Now, if Jurassic Park gave me one lesson in dinosaur evolution** it was that velociraptors also can figure out how to escape. From anything. Cages? Forget cages. Those raptors laugh at your cages just like my toddler laughs at your “childproof” doorknob covers.
The sound. Oh my god, the sound.
You probably don’t remember with astounding accuracy what the velociraptors actually sound like in Jurassic Park but in case you’re wondering, they sound like this.
That screeching, growling, constant hum that eventually turns into a high-pitched roar? Velociraptors and my son would probably have one heck of a conversation when put together in a room. There is no telling who would cause more eardrum damage.
They can find the single deadliest object in any room in a matter of seconds
Granted, velociraptors don’t really need to find the deadliest objects in rooms as they are the deadliest objects in the room, but I still feel their ability to trap humans in precarious situations is notable. One time I answered a phone call and by the time I had answered “hello” I turned back around and found Connor holding a pair of full-sized adult scissors in one hand and a box cutter (not extended) in the other.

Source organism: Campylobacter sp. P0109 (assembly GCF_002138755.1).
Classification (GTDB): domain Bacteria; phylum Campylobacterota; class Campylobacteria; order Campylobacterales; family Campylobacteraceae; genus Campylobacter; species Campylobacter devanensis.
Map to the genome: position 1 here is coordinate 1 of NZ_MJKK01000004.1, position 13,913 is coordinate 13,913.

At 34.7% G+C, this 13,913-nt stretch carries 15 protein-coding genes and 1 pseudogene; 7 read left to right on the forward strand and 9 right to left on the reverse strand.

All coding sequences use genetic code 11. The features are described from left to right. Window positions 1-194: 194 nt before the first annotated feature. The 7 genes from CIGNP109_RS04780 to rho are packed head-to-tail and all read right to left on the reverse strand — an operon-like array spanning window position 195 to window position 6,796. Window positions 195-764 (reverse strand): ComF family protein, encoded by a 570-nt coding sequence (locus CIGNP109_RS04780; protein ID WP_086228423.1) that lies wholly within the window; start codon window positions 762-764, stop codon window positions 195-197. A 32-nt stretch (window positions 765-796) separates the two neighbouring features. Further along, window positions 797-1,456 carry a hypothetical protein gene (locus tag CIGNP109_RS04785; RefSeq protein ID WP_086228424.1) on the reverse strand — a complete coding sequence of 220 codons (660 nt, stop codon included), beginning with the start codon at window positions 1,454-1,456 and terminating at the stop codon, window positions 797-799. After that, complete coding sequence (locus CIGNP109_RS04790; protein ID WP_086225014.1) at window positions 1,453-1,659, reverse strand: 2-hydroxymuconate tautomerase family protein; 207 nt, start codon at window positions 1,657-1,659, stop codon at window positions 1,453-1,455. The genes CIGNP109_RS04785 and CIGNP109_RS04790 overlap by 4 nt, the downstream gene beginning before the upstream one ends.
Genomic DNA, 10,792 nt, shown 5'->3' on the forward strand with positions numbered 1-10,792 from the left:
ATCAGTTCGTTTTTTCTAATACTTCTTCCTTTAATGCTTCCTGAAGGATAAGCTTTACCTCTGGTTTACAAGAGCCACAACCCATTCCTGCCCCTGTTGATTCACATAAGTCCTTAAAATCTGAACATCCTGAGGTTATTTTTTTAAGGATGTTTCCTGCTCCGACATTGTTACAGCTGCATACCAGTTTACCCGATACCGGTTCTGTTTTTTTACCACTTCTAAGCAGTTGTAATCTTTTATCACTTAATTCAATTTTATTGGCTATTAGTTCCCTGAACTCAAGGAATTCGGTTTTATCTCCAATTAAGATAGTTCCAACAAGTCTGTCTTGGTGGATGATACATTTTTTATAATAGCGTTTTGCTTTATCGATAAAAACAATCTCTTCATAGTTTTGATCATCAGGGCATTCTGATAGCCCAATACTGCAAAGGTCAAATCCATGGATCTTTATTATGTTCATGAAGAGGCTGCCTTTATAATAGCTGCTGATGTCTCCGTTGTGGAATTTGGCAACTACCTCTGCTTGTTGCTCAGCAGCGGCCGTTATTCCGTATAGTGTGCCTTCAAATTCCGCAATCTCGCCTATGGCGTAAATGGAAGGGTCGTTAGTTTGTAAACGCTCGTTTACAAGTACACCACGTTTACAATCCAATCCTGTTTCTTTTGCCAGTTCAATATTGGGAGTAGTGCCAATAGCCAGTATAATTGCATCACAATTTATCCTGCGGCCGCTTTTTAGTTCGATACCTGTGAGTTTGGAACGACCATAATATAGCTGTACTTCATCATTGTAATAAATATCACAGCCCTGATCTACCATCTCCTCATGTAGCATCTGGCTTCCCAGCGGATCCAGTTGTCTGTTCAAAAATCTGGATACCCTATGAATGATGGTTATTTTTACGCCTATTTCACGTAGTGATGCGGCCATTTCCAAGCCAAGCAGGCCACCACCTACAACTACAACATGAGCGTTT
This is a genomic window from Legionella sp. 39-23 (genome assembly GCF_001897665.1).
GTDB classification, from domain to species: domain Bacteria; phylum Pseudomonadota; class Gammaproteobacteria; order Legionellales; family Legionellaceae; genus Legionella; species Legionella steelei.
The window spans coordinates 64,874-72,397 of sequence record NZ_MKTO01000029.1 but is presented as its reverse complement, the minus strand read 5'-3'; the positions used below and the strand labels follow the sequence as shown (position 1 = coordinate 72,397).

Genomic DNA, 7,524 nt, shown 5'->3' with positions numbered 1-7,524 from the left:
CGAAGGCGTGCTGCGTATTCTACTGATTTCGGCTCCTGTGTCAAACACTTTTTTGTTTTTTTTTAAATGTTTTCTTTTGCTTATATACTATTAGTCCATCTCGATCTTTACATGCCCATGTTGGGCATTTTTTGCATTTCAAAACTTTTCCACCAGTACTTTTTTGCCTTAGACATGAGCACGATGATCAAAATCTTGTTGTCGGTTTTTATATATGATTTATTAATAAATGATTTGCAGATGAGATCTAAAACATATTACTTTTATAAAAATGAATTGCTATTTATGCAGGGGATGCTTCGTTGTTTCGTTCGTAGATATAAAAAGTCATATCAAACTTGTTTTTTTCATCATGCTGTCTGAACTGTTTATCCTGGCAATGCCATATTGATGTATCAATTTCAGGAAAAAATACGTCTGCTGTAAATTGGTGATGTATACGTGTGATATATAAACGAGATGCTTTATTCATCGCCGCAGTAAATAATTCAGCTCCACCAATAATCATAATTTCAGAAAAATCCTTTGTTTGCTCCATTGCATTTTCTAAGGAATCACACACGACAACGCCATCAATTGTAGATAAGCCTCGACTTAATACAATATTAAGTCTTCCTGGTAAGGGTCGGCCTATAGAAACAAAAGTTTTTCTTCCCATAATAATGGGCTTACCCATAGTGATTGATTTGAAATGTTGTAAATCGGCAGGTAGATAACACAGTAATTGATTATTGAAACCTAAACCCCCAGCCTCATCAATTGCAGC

Where did he find these objects, you might ask? Well, friend, where else would a toddler logically think to look for something in a matter of 15 seconds? He had scaled onto the counter, climbed over the stove, traversed over the sink, and grabbed them off the top of the refrigerator.
As one does.
On the one hand, I was terrified, yet on the other hand, I was thoroughly impressed with not only his agility but his fortitude and problem-solving skills, which is exactly the description I give to the raptors.
They exceed all speed expectations
According to the annals of Jurassic Park raptors can reach a top speed of approximately 3,000 mph. It turns out toddlers are almost as swift, despite their short legs and general tendency to fall down simply because they have been standing up for too long.